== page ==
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Weight watcher

Lightweight concrete helped the project team for the Blackfriars Station redevelopment deliver efficiently and successfully. NCE reports.

A bespoke concrete solution has helped engineers overcome a complex engineering challenge on the Blackfriars Station redevelopment project in London.

The redevelopment is part of the £6bn Thameslink Programme.

The project, managed by Network Rail and headed by Balfour Beatty Civil Engineering Major Projects division, will deliver the first station to span the River Thames.

Once rebuilt, the new Blackfriars station will allow trains to run more frequently across the heart of the capital.

New station entrance

Due for completion in spring 2012, the project is meeting several design and engineering challenges, not least the task of creating a new pavilion entrance to the new South Bank station entrance above an existing underground car park.

“Lightweight aggregate enables the creation of a material that can be 25% to 40% lighter than the structural concrete made with traditional aggregate”

The entrance was designed as a suspended slab cantilevered off a ring beam on 300mm diameter, 15m long reinforced concrete micropiles.

Lead design engineer Jacobs specified that the load placed over the car park roof could not be heavier than the existing concrete slab, and must weigh no more than 1,600 kg/m3.

Using concrete made with traditional aggregate to achieve the required strength would have needed a concrete slab weighing approximately 2,400 kg/m3.

A solution was therefore needed to enable the level of strength required and the specified weight limit to be achieved.

Making concrete using materials firm Lytag’s lightweight aggregate (LWA) helped the project team produce a slab with the required lightness and strength.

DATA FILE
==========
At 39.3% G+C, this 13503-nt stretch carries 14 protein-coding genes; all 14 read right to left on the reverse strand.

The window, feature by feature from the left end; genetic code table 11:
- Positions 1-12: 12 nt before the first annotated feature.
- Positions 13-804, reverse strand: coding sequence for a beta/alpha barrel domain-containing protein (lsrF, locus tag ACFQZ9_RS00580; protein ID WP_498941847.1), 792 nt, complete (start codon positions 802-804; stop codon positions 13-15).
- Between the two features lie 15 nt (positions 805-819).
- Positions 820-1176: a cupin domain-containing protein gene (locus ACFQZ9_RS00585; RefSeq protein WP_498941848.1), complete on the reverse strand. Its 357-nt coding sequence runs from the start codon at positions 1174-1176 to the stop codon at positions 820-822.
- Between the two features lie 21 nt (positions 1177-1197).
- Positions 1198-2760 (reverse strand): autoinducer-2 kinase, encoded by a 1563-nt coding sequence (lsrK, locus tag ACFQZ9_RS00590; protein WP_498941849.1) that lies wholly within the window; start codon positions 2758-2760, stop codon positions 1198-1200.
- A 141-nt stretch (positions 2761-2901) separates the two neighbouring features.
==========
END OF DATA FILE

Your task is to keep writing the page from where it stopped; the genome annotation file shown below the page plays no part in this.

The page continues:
Secondary aggregate

LWA is a secondary aggregate that is approximately half the weight of traditional aggregate but which can deliver the same levels of structural integrity when used as a concreting aggregate.

Its use to make structural concrete enables the creation of a material that can be 25% to 40% lighter than that made with traditional aggregate.

As a secondary material, the use of Lytag LWA has also contributed to the project’s environmental credentials.

Made by sintering pulverised fuel ash, its use diverts a material that may otherwise be sent to landfill as well as reducing demand on quarried aggregate.

In this particular project Lytag, Balfour Beatty Civil Engineering and Kilnbridge Construction created a mix
of Lytag lightweight coarse and fine aggregates, which enabled the concrete to meet the strength requirements for the roof while weighing just 1,400 kg/m3.

Using LWA avoided the need for additional, costly reinforcement.

Largest solar bridge

With Blackfriars Station set to become the world’s largest solar bridge - solar panels are being installed above the new station platforms - minimising the project’s environmental impact was a priority.

Bespoke solutions such as this will help the concrete industry play a key role in the development of cost efficient infrastructure.

As more projects come forward through the National Infrastructure Plan, the Blackfriars Station redevelopment shows that there are effective quick wins.


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